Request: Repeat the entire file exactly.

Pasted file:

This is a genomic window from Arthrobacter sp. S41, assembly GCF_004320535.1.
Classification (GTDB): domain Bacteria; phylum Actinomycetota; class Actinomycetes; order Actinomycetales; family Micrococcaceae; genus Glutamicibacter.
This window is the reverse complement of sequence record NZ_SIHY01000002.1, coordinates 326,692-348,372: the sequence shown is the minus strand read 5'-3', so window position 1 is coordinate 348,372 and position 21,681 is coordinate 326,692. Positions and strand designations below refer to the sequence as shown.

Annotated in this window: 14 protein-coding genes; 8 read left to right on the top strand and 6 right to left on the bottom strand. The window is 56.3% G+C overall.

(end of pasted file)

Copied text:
This is a genomic window from Arthrobacter sp. S41, assembly GCF_004320535.1.
Classification (GTDB): domain Bacteria; phylum Actinomycetota; class Actinomycetes; order Actinomycetales; family Micrococcaceae; genus Glutamicibacter.
This window is the reverse complement of sequence record NZ_SIHY01000002.1, coordinates 326,692-348,372: the sequence shown is the minus strand read 5'-3', so window position 1 is coordinate 348,372 and position 21,681 is coordinate 326,692. Positions and strand designations below refer to the sequence as shown.

Annotated in this window: 14 protein-coding genes; 8 read left to right on the top strand and 6 right to left on the bottom strand. The window is 56.3% G+C overall.